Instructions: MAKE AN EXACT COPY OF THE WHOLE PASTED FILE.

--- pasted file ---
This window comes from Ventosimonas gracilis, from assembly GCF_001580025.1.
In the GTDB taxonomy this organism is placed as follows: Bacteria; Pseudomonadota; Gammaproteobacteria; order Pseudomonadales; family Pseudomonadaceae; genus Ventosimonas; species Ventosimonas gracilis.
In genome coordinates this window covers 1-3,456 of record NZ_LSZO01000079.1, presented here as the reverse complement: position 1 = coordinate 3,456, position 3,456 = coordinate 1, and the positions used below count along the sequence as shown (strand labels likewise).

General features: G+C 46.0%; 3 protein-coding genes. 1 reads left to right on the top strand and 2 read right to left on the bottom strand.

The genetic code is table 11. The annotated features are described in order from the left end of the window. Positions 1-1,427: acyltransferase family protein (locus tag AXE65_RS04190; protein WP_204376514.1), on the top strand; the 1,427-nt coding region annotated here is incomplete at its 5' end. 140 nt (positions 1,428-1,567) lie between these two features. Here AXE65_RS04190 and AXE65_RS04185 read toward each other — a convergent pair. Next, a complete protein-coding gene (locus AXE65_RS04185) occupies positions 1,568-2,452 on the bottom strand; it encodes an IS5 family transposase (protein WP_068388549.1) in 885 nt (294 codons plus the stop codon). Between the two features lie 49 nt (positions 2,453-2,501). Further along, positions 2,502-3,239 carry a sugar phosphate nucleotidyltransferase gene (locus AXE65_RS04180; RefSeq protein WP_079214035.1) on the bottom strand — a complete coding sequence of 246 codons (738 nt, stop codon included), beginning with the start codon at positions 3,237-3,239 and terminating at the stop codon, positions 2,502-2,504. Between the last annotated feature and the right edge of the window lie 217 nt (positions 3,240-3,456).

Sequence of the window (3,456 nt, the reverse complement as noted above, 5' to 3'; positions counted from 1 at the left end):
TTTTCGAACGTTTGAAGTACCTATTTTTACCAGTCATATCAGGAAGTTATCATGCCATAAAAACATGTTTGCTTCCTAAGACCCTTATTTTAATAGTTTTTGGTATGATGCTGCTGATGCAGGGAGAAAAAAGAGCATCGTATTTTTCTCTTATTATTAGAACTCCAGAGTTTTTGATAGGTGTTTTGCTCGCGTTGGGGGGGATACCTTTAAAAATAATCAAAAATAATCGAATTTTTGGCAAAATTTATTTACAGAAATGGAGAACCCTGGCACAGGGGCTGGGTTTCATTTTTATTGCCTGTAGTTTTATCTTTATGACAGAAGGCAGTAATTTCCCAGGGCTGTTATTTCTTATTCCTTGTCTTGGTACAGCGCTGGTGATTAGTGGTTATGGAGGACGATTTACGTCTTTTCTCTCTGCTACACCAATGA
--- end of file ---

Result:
This window comes from Ventosimonas gracilis, from assembly GCF_001580025.1.
In the GTDB taxonomy this organism is placed as follows: Bacteria; Pseudomonadota; Gammaproteobacteria; order Pseudomonadales; family Pseudomonadaceae; genus Ventosimonas; species Ventosimonas gracilis.
In genome coordinates this window covers 1-3,456 of record NZ_LSZO01000079.1, presented here as the reverse complement: position 1 = coordinate 3,456, position 3,456 = coordinate 1, and the positions used below count along the sequence as shown (strand labels likewise).

General features: G+C 46.0%; 3 protein-coding genes. 1 reads left to right on the top strand and 2 read right to left on the bottom strand.

The genetic code is table 11. The annotated features are described in order from the left end of the window. Positions 1-1,427: acyltransferase family protein (locus tag AXE65_RS04190; protein WP_204376514.1), on the top strand; the 1,427-nt coding region annotated here is incomplete at its 5' end. 140 nt (positions 1,428-1,567) lie between these two features. Here AXE65_RS04190 and AXE65_RS04185 read toward each other — a convergent pair. Next, a complete protein-coding gene (locus AXE65_RS04185) occupies positions 1,568-2,452 on the bottom strand; it encodes an IS5 family transposase (protein WP_068388549.1) in 885 nt (294 codons plus the stop codon). Between the two features lie 49 nt (positions 2,453-2,501). Further along, positions 2,502-3,239 carry a sugar phosphate nucleotidyltransferase gene (locus AXE65_RS04180; RefSeq protein WP_079214035.1) on the bottom strand — a complete coding sequence of 246 codons (738 nt, stop codon included), beginning with the start codon at positions 3,237-3,239 and terminating at the stop codon, positions 2,502-2,504. Between the last annotated feature and the right edge of the window lie 217 nt (positions 3,240-3,456).

Sequence of the window (3,456 nt, the reverse complement as noted above, 5' to 3'; positions counted from 1 at the left end):
TTTTCGAACGTTTGAAGTACCTATTTTTACCAGTCATATCAGGAAGTTATCATGCCATAAAAACATGTTTGCTTCCTAAGACCCTTATTTTAATAGTTTTTGGTATGATGCTGCTGATGCAGGGAGAAAAAAGAGCATCGTATTTTTCTCTTATTATTAGAACTCCAGAGTTTTTGATAGGTGTTTTGCTCGCGTTGGGGGGGATACCTTTAAAAATAATCAAAAATAATCGAATTTTTGGCAAAATTTATTTACAGAAATGGAGAACCCTGGCACAGGGGCTGGGTTTCATTTTTATTGCCTGTAGTTTTATCTTTATGACAGAAGGCAGTAATTTCCCAGGGCTGTTATTTCTTATTCCTTGTCTTGGTACAGCGCTGGTGATTAGTGGTTATGGAGGACGATTTACGTCTTTTCTCTCTGCTACACCAATGA